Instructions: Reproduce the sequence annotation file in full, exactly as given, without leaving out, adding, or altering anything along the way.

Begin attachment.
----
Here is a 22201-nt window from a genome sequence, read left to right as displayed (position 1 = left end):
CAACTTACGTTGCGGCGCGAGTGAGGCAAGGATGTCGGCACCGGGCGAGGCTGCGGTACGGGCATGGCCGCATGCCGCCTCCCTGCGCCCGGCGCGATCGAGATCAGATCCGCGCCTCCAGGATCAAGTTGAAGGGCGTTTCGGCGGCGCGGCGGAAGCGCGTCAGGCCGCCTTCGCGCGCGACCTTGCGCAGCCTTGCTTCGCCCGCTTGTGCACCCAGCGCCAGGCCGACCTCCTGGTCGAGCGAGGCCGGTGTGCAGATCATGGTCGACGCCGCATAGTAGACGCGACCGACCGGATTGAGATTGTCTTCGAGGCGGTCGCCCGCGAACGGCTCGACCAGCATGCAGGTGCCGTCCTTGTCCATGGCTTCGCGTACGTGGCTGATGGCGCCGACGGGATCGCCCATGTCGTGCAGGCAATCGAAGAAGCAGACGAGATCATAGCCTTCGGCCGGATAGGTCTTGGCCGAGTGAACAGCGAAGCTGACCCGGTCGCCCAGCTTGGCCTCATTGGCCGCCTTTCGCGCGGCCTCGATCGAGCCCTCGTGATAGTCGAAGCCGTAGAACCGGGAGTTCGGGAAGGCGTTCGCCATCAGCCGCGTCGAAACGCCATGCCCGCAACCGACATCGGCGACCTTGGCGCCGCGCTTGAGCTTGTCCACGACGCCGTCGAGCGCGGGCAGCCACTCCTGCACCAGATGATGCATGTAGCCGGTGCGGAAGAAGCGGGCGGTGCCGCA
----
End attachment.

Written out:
Here is a 22201-nt window from a genome sequence, read left to right as displayed (position 1 = left end):
CAACTTACGTTGCGGCGCGAGTGAGGCAAGGATGTCGGCACCGGGCGAGGCTGCGGTACGGGCATGGCCGCATGCCGCCTCCCTGCGCCCGGCGCGATCGAGATCAGATCCGCGCCTCCAGGATCAAGTTGAAGGGCGTTTCGGCGGCGCGGCGGAAGCGCGTCAGGCCGCCTTCGCGCGCGACCTTGCGCAGCCTTGCTTCGCCCGCTTGTGCACCCAGCGCCAGGCCGACCTCCTGGTCGAGCGAGGCCGGTGTGCAGATCATGGTCGACGCCGCATAGTAGACGCGACCGACCGGATTGAGATTGTCTTCGAGGCGGTCGCCCGCGAACGGCTCGACCAGCATGCAGGTGCCGTCCTTGTCCATGGCTTCGCGTACGTGGCTGATGGCGCCGACGGGATCGCCCATGTCGTGCAGGCAATCGAAGAAGCAGACGAGATCATAGCCTTCGGCCGGATAGGTCTTGGCCGAGTGAACAGCGAAGCTGACCCGGTCGCCCAGCTTGGCCTCATTGGCCGCCTTTCGCGCGGCCTCGATCGAGCCCTCGTGATAGTCGAAGCCGTAGAACCGGGAGTTCGGGAAGGCGTTCGCCATCAGCCGCGTCGAAACGCCATGCCCGCAACCGACATCGGCGACCTTGGCGCCGCGCTTGAGCTTGTCCACGACGCCGTCGAGCGCGGGCAGCCACTCCTGCACCAGATGATGCATGTAGCCGGTGCGGAAGAAGCGGGCGGTGCCGCA